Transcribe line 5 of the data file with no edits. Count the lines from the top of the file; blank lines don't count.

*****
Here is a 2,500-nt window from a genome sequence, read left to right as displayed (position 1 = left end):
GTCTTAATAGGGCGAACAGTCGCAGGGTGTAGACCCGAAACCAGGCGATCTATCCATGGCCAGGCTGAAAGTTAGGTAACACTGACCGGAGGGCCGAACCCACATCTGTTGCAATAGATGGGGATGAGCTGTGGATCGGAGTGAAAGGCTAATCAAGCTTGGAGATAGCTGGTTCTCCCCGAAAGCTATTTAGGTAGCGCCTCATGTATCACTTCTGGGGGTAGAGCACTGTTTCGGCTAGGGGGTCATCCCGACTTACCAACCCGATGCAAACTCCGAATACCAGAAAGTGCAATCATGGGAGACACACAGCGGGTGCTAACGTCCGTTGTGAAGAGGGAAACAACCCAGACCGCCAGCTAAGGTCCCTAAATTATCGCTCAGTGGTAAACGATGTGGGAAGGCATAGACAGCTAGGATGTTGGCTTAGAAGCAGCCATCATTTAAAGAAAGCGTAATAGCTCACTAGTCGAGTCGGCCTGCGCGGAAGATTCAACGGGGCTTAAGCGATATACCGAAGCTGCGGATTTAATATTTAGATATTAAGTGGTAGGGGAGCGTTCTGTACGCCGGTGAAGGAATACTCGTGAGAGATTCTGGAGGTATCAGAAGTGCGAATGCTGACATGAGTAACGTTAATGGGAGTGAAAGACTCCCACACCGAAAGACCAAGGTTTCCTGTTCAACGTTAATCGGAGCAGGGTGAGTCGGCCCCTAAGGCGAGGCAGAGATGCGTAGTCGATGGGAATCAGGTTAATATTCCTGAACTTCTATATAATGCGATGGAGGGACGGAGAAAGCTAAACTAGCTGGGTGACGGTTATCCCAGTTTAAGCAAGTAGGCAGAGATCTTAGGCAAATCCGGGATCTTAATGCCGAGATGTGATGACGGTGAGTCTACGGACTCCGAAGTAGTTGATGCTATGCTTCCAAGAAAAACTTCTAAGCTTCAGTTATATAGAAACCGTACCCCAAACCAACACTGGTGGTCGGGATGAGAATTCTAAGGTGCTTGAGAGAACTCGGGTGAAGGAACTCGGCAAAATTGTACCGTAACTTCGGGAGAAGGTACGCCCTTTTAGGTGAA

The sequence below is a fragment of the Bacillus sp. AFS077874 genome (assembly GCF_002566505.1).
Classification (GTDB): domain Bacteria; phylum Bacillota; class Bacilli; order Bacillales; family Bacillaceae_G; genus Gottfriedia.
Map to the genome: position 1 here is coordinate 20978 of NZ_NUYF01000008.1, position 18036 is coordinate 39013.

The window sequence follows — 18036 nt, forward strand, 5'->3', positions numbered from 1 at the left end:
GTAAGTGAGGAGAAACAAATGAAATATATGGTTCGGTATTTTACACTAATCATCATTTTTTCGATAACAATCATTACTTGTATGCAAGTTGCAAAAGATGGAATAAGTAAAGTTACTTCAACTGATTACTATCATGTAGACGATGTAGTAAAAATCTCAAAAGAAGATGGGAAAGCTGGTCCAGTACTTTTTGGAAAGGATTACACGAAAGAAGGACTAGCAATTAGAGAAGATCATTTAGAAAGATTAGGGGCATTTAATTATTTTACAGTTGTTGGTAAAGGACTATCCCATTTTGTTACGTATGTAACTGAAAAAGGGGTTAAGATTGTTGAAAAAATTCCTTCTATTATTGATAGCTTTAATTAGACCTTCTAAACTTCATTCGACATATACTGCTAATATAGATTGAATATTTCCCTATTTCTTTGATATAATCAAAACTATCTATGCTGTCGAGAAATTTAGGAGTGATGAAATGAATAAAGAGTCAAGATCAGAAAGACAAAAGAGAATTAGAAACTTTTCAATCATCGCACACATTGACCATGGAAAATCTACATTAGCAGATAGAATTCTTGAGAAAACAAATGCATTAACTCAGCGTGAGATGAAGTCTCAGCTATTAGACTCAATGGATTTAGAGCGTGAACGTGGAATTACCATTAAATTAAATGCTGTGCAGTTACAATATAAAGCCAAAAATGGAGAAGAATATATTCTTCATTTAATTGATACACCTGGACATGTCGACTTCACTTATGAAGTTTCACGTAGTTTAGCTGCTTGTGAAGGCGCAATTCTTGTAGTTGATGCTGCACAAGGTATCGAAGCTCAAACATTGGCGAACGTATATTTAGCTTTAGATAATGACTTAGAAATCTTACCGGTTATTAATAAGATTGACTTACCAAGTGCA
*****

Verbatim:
Map to the genome: position 1 here is coordinate 20978 of NZ_NUYF01000008.1, position 18036 is coordinate 39013.